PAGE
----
a single channel can carry up to 2500 simultaneous messages, against 1800 on the
older (and more costly) coaxial cable.
But microwave channels are not used solely by our large corporations, One of
the important new users is the recently opened New Jersey Turnpike, operated by
the State of New Jersey. This new toll superhighway operates its own statewide network
on 960 mc. The system now has seven microwave towers, each about one hundred and
fifty feet high. These have been erected near Newark, New Brunswick, Trenton. Bordentown,
Moorestown, and Swedesboro. Two towers have been erected near Newark.
The system consists of a voice channel which monitors the entire system. There
is also a dial phone for administrative calls as well as two voice channels used
for communication with state police cars and maintenance trucks. In addition to
this, there is also a teletype one-party line. An innovation is that it is possible
to cover the entire length of the new turnpike with two-way mobile coverage for
instant communication. This is effected by having a number of v.h.f. base stations
at five of the system's seven microwave towers for communicating with the vehicles.
The system is so well integrated that the dial phones and teletypes can link the
police for the entire length of the turnpike with one another as well as with the
state police headquarters in Trenton. The same is the case with state troopers,
maintenance trucks and all toll gates along the road. Over $100,000 has so far been
expended on this new microwave communication network.
Another highway system now making use of microwave communication is the Pennsylvania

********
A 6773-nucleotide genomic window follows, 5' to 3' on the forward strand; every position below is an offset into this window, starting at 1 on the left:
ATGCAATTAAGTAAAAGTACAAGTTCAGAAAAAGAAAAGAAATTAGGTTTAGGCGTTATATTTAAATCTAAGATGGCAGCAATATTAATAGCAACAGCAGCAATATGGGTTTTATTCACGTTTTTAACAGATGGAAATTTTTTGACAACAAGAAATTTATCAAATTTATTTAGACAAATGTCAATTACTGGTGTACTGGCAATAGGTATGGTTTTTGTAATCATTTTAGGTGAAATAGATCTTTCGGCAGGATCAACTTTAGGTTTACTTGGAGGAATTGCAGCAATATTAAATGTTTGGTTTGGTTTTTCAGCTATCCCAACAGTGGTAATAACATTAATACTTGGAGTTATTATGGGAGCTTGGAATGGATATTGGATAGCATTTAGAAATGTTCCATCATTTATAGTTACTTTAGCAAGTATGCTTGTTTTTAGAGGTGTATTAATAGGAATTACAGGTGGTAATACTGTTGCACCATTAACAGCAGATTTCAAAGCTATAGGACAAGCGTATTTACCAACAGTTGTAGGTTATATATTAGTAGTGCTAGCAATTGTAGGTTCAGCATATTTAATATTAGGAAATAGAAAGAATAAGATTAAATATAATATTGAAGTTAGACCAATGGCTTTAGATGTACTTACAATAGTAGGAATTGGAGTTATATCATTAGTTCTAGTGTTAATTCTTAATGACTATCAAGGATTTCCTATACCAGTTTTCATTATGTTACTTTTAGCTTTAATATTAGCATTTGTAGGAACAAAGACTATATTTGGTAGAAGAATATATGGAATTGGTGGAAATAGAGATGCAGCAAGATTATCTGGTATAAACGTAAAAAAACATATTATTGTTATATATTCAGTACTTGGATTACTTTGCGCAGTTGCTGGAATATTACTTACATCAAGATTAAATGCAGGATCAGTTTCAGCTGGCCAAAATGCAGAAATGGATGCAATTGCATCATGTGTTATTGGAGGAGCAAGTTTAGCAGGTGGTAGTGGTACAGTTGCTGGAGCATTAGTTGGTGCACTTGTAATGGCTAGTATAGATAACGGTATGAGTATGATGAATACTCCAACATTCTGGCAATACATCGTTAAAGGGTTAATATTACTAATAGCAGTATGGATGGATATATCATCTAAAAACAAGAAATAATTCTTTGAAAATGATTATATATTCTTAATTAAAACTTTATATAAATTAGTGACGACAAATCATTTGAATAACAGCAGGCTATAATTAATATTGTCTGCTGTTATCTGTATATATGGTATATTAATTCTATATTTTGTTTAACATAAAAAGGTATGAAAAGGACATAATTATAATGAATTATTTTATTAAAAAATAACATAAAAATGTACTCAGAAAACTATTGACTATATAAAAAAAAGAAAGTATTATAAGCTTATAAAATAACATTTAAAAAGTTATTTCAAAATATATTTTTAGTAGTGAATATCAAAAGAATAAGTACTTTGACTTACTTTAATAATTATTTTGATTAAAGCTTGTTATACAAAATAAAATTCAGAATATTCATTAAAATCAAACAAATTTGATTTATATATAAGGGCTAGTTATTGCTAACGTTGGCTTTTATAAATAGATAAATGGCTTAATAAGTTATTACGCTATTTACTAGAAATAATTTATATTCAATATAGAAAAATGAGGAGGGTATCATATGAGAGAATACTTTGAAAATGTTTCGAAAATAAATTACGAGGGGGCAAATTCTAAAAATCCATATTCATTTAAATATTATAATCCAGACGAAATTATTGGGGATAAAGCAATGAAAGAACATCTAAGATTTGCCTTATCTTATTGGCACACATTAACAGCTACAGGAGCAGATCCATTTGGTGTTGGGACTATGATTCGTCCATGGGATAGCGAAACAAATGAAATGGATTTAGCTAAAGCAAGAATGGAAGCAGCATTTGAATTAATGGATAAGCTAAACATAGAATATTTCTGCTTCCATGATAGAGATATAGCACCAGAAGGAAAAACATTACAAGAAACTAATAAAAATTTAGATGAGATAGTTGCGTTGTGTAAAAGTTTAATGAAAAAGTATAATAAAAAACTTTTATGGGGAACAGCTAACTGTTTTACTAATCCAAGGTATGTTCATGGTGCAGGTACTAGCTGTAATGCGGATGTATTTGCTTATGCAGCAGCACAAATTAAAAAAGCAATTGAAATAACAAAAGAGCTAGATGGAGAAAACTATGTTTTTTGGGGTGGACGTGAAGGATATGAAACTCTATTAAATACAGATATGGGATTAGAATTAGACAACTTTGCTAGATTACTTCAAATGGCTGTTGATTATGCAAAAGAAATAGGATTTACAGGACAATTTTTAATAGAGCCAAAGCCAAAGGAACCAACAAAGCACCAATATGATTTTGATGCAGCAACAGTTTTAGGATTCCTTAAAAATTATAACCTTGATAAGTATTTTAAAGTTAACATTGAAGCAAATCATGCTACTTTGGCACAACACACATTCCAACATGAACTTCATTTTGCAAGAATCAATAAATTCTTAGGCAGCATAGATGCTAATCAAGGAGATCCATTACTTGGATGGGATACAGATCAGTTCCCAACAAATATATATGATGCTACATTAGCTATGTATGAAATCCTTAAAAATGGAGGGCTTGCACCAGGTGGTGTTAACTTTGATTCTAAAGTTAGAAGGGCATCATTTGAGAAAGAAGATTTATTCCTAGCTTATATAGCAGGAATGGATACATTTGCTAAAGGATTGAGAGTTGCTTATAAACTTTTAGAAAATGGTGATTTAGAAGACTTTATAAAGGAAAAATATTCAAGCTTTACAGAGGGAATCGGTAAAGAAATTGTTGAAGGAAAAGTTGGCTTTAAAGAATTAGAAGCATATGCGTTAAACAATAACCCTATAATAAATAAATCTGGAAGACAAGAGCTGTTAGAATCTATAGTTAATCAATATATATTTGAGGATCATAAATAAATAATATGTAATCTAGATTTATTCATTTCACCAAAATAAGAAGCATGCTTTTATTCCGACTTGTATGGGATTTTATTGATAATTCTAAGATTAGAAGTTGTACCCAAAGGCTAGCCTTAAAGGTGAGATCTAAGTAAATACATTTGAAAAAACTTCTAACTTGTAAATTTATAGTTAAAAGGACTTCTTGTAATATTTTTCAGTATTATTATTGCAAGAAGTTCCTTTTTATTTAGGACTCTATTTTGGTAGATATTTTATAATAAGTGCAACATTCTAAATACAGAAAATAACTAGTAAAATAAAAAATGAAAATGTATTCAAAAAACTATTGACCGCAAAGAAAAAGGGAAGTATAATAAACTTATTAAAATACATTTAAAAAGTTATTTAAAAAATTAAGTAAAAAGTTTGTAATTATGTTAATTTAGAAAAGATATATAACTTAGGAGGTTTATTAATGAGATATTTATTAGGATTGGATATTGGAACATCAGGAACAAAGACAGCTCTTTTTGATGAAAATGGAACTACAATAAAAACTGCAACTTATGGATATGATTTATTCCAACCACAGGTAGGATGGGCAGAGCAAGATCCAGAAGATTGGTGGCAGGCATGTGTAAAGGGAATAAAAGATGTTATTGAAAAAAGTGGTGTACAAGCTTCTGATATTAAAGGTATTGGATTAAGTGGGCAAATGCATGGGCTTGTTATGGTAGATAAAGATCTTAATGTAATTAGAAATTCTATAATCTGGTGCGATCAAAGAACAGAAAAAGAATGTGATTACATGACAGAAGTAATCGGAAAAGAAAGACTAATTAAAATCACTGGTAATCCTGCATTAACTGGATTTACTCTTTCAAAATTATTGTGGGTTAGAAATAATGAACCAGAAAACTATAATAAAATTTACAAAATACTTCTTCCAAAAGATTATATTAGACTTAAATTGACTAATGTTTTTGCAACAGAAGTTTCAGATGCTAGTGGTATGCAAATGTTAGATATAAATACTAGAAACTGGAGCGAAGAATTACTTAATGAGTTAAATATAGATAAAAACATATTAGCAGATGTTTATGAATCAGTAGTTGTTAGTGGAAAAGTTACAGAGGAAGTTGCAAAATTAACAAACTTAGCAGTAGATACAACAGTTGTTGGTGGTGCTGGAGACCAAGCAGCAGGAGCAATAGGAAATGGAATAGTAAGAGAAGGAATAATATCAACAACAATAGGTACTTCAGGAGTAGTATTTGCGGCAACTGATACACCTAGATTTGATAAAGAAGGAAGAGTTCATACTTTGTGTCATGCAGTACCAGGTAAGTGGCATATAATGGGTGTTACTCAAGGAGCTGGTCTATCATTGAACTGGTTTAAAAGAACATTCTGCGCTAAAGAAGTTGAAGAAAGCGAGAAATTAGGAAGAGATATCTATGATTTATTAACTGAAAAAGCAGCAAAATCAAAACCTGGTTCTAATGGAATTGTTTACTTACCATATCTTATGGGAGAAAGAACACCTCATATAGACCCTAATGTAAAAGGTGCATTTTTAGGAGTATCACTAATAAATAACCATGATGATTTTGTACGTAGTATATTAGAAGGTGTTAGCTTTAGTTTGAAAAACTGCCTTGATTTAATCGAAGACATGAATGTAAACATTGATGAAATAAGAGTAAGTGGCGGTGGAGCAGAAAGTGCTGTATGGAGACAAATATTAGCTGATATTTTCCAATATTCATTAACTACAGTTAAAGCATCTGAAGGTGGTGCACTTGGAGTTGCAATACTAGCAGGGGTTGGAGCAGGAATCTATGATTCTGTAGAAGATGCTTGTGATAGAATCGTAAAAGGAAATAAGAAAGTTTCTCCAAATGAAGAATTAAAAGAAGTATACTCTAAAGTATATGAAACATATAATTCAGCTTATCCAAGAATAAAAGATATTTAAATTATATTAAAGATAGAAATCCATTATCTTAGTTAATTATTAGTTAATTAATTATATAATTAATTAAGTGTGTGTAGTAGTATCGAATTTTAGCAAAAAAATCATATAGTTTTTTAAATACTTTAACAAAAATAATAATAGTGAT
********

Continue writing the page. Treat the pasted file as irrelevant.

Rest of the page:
Turnpike Commission, whose system is similar to that of the New Jersey Turnpike.
Another user, at present experimenting with microwaves in the Northwest, is the
Bonneville Power Administration. The versatile waves will be used by Bonneville
to monitor its power lines, compute the location of line breaks, and automatically
record the time of the failure.
The Atomic Energy Commission is another newcomer which requires microwaves chiefly
for remote control purposes. Due to the fact that atomic workers cannot be exposed
to dangerous radiations, many atomic plants must be operated from a distance. This
is a most complex undertaking, because many of the operations must be checked and
double-checked without any human being on the spot to supervise plant operation
and other facilities. Through a variety of interlocking devices, microwaves furnish
the key for safe operation. In fact they can do anything that humans do - and often
do tasks impossible for humans. This particular branch of microwaves is due for
great future expansion.
But to date, numerically the oil companies are in the advance guard as users
of microwaves. In the telemetering and supervision of their long pipelines, opening
and closing distant valves, controlling pressures in pipes, starting and stopping
pumps, getting reports on distant oil flow, the oil companies have found a most
versatile tool in microwaves. Such companies as the Peoples Gas Light and Coke Company
obtains automatic reports on distant gas pressure, gas flow, metering, etc., by
microwave. The Transcontinental Gas Pipe Line Corporation is now considering installation
of a microwave system for its new 1,800-mile pipeline from Texas to New York. Most
of the large pipelines are certain to follow suit in the near future.
All in all, microwaves for industry and commerce are bound to expand enormously
in the foreseeable future, with expenditures for installation alone running into
tens of millions of dollars.
Posted July 19, 2022